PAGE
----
I have one of the typical symptoms of motherhood – I think – that I feel guilty doing something for myself when I could be doing something for/with my children. I am getting better, I’ll admit, but it takes a lot of psyching up on my part.
But last week, we put our foot down, (“we” being my husband,) and asked our nanny to stay on until six every evening to help with the children, as he is under a lot more pressure at work of late. She was more than happy to oblige, as she loves the girls and said that she had heard me ‘losing it’ in the evenings and she wondered why I had never asked her to help. Grrrr. Nevertheless, this has happened and it has been a rather nice adjustment to our home. The girls bath while I cook supper and my husband can come home from work to a far calmer household.
Tonight while I was chopping and peeling for a Monday night detox broth, I missed my little girl’s hands finding their way into everything. We often cook together and I wondered when we would do that again. I also wondered if I would ever do these special things with my second daughter, who is already cared for by the nanny in her short seven months than the almost-three-year-old has been in her entire life combined. I guess that is the guilt talking. Because I know that the girls prefer it when I am calmer and happier with them, which I often am not, at about ten-to-six in the evening while I am finishing supper, bathing girls, exhausted and wondering when hubby will be home!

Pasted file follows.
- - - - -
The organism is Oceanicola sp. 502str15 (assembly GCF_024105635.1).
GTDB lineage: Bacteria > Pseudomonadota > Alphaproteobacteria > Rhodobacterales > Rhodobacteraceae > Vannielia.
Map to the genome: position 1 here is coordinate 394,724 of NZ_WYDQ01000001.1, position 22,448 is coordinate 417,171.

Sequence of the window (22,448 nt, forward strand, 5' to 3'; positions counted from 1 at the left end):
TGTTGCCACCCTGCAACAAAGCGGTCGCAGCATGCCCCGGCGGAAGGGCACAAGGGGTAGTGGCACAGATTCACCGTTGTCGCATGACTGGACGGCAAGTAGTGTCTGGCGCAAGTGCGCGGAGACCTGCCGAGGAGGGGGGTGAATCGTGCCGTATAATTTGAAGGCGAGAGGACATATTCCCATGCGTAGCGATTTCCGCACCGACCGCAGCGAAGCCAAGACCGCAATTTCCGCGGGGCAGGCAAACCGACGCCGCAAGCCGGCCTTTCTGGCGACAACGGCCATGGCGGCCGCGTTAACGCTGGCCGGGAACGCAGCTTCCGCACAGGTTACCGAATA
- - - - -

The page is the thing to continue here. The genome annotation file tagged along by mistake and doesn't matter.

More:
That’s when I thought back to my childhood memories. Among my favourites are my mom telling me that even if I went to jail for murder, she will always bring me chocolate chip cookies and come to visit. That instilled such an unconditional acceptance from her – I knew Mommy would always love me. My dad and I had special times too. We would also cook together: home made deep fried chips, a firm favourite. As were cucumber with salt and vinegar seasoning, and lettuce dipped into cottage cheese. Yum. I remember doing it with him so clearly. We also made peach jam, chutneys and loads of other things, but I remember these moments so clearly. Yet, when I moaned about yet another hubby business trip to my mother, she reminded me that my father was seldom home before seven at night, often out of town for court cases and away for hunting or fishing. I had kind of forgotten this. My memories of him were so clear. But clearly, there were times when we were under someone else’s care. Probably my mom’s, or my nanny’s.
The point to this is that, this insane guilt we mothers carry is exactly that – insane. Do we really remember every absence from our parents as we grew up as a gaping hole in our childhoods? Of course not! My parents made their presence felt. Although they both worked long hours and my dad was away a lot, I don’t even remember that. I have a treasure trove of memories and securities provided in the times we were together.